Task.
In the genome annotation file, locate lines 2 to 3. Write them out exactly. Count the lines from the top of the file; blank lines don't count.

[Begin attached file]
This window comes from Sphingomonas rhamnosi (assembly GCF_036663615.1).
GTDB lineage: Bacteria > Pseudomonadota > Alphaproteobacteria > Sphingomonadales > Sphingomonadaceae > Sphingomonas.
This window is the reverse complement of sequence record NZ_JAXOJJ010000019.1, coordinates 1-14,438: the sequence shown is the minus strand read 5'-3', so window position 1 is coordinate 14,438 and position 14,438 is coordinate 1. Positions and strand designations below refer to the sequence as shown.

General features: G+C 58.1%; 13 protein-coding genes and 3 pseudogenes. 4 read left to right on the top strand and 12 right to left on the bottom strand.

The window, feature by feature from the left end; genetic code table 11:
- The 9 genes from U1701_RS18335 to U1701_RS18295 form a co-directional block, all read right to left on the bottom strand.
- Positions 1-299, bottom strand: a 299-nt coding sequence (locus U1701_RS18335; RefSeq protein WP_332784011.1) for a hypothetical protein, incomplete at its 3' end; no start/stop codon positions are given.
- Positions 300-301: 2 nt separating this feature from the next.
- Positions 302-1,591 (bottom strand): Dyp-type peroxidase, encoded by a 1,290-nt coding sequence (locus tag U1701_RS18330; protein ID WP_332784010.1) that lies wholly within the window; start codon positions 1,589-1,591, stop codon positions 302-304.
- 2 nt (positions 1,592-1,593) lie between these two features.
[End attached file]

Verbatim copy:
GTDB lineage: Bacteria > Pseudomonadota > Alphaproteobacteria > Sphingomonadales > Sphingomonadaceae > Sphingomonas.
This window is the reverse complement of sequence record NZ_JAXOJJ010000019.1, coordinates 1-14,438: the sequence shown is the minus strand read 5'-3', so window position 1 is coordinate 14,438 and position 14,438 is coordinate 1. Positions and strand designations below refer to the sequence as shown.